power. It was to meet this need that the trustees of the church had sent
James Hartigan to supplement the labours of the Rev. Dr. Jebb. Thus
these two, diverse in every particular of bodily and mental equipment,
were chosen to meet the same religious problem.

The evening meal was spread by Mrs. Jebb herself, for their meagre
stipend did not admit of a helper; and Jim, with his hearty, rollicking
ways, soon won his accustomed place, a high place in their hearts. That
night he was invited to stay with them; but it was understood that next
day he would find permanent lodgings in the town. Not a complex task,
since, to quote Mrs. Jebb, "his hat covered his family, and three
hundred a year simplified the number of rooms."

Jim rose at six in the morning, lighted a fire in the kitchen stove - for
this is etiquette in the simple regions where servants are not and the
guest is as a son - and put on a full kettle of water. This also is
etiquette; it assumes that the family will not be up for some time. Had
it been near the breakfast hour, but half a kettle would have been
correct. Then he left the house, stick in hand, for a long walk. This
time he struck out in the direction of the open plains. The flimsy
little town was soon behind him, and the winding trail among the
sagebrush, went reaching out to the east. The pine woods of his native
country were not well stocked with life; the feathered folk were
inconspicuous there; but here it seemed that every bush and branch was
alive with singing birds. The vesper sparrows ran before his feet,
flashed their white tail feathers in a little flight ahead, or from the
top of a stone or a buffalo skull they rippled out their story of the
spring. The buffalo birds in black and white hung poised in the air to
tell their tale, their brown mates in the grass applauding with a rapt
attention. The flickers paused in harrying prairie anthills and
chuckling fled to the nearest sheltering trees. Prairie dogs barked from
their tiny craters; gophers chirruped or turned themselves into peg-like
watchtowers to observe the striding stranger.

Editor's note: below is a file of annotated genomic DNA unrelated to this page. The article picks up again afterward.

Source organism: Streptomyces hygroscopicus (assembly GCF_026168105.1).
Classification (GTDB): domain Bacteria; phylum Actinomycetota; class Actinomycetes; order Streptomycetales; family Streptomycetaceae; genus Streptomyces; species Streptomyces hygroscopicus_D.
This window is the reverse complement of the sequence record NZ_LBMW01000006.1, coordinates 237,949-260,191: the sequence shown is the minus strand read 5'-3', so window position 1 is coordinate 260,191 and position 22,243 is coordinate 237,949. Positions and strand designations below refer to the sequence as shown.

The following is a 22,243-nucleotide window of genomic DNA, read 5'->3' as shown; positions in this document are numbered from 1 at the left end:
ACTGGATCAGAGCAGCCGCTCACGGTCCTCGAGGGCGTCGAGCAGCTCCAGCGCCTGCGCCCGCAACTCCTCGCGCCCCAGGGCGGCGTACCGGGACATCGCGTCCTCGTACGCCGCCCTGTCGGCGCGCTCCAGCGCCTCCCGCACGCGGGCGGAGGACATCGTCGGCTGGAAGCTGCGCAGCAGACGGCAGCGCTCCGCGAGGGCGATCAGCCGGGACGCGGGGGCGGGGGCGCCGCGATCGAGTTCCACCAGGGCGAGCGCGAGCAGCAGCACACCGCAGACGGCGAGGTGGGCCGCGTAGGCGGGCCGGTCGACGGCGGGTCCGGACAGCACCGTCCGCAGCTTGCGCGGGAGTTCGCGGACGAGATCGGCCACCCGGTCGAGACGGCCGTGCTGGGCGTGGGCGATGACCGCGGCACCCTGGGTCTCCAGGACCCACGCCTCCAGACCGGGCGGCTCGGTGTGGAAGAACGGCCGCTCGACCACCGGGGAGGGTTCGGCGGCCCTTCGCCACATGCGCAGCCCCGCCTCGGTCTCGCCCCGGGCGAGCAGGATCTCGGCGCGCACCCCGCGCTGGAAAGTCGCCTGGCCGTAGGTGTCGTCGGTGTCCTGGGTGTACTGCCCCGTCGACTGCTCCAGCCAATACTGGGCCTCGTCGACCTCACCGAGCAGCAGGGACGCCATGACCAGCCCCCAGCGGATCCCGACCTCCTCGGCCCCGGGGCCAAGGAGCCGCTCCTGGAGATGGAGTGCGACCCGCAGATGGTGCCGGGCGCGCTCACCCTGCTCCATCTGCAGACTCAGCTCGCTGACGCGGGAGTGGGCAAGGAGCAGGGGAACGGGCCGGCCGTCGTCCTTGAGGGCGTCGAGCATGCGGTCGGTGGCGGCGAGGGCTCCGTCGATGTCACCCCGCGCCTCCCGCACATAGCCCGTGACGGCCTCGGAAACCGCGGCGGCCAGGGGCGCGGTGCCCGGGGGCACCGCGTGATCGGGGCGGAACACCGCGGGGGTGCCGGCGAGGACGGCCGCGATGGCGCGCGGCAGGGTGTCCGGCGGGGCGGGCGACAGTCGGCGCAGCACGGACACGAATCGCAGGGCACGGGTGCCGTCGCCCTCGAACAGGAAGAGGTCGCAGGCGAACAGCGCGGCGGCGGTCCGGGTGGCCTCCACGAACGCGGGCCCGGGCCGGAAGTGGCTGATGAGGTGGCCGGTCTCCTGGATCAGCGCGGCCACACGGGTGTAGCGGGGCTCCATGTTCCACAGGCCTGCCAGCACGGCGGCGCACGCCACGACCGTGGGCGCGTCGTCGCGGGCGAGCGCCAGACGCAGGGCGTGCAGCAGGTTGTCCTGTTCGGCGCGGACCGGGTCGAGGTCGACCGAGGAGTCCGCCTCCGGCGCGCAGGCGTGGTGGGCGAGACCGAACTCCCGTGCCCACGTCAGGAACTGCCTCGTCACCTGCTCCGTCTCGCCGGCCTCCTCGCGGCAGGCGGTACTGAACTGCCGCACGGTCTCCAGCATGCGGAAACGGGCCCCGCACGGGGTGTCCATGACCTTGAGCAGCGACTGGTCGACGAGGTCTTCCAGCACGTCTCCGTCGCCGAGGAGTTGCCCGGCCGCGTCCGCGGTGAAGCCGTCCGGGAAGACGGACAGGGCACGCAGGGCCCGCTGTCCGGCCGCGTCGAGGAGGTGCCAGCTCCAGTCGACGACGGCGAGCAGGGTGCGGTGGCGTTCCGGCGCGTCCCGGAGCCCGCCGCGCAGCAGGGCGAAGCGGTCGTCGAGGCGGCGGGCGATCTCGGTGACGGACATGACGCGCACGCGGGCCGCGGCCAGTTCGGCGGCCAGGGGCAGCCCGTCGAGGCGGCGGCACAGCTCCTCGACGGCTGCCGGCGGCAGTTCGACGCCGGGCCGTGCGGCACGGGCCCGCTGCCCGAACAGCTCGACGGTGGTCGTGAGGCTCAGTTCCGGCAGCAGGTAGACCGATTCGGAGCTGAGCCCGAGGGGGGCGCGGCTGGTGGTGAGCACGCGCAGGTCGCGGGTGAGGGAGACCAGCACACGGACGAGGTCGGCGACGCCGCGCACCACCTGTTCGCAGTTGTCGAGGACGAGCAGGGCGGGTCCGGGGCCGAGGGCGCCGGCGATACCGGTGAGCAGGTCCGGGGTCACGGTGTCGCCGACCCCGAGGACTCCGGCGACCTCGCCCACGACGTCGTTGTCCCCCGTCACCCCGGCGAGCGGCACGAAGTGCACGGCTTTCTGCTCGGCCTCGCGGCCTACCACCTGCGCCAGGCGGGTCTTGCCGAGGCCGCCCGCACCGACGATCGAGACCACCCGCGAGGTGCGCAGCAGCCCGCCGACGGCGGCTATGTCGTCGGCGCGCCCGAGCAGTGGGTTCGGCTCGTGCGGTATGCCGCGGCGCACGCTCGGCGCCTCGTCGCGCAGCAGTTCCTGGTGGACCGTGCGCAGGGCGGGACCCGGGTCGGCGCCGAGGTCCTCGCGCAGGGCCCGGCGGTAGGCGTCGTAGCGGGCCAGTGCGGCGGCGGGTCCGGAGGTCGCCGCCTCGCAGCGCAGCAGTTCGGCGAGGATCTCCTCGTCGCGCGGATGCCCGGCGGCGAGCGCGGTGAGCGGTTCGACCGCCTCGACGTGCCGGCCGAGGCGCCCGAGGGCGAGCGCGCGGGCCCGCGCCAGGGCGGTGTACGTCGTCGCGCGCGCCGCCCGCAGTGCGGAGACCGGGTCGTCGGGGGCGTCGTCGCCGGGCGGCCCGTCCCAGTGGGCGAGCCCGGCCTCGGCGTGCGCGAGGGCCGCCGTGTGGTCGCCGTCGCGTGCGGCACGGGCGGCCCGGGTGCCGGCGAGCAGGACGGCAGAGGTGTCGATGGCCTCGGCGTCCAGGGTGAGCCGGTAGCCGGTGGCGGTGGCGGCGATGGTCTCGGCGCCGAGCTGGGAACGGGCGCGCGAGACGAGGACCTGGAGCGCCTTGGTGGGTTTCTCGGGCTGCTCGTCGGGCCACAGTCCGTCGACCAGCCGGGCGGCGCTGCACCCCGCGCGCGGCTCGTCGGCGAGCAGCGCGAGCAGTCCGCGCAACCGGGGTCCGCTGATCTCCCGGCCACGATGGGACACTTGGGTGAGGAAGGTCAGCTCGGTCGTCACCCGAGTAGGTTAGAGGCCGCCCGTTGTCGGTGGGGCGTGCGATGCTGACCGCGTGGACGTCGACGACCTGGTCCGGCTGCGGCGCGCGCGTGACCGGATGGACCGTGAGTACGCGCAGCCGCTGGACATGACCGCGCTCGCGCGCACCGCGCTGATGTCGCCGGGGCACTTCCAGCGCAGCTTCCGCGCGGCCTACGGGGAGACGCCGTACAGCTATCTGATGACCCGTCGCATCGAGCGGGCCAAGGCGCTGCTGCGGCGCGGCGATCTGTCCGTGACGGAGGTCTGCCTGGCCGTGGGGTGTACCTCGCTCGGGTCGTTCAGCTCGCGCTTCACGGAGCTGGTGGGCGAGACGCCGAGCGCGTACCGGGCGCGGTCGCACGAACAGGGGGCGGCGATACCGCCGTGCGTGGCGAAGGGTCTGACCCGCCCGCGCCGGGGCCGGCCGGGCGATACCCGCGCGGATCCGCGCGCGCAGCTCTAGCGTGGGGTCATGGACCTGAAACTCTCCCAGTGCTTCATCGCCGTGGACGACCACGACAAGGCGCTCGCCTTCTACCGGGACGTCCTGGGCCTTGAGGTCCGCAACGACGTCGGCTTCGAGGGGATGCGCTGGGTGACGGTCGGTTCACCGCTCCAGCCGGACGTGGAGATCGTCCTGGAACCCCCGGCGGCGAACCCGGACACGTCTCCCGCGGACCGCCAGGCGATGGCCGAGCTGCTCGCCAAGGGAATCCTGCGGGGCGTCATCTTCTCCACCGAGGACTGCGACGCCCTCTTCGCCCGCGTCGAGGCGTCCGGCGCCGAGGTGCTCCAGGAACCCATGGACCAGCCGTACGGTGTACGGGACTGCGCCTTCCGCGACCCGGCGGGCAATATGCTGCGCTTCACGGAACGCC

But over all, the loud sweet prairie lark sang his warbling yodel-song
of the sun with a power and melody that no bird anywhere, in any land,
can equal. It seemed to Jim the very spirit of these level lands, the
embodiment of the awakening plains and wind, the moving voice of all the
West. And all about, as though responsive, the flowers of spring came
forth: purple avens in straggling patches; golden yellow bloom, with
blots and streaks of fluffy white; while here and there, as far as eye
could reach, was the blue-white tinge of the crocus flower, the queen of
the springtime flowers, the child of the sky and the snow.

The passionate youth in him responded to the beauty of it; he felt it
lay hold on him and he would have sung, but he found no words in all his
college-born songs to tell of this new joy. "I didn't know it _could_ be
so beautiful. I didn't know," he said again and again.

At the seven o'clock whistle of a mill he wheeled about toward the town,
and saw there, almost overhanging it, the mountain, bright in the
morning, streaked with white, lifting a rugged head through the
gray-green poncho of its cedar robe, a wondrous pile capped by the one
lone tower that watched, forever watched, above the vast expanse of
plains.

Jim was nearly back to the town when a horse and rig appeared coming
rapidly toward him. He heard a shout and saw a man run from a house to
look. The horse was going very fast and shaking his head; something was
wrong. As it came toward him he saw that the driver was a young girl.
She was holding with all her strength to the reins, but the horse, a
tall, rawboned creature, was past control. Horses Jim surely understood.
He stepped well aside, then wheeling as the runaway went past, he ran
his best. For a little while a swift man can run with a horse, and in
that little while Jim was alongside, had seized the back of the seat,
and, with a spurt and a mighty leap, had tumbled into the rig beside the
driver. Instantly she held the reins toward him and gasped:

"I can't hold him; he's running away." Then, as Jim did not at once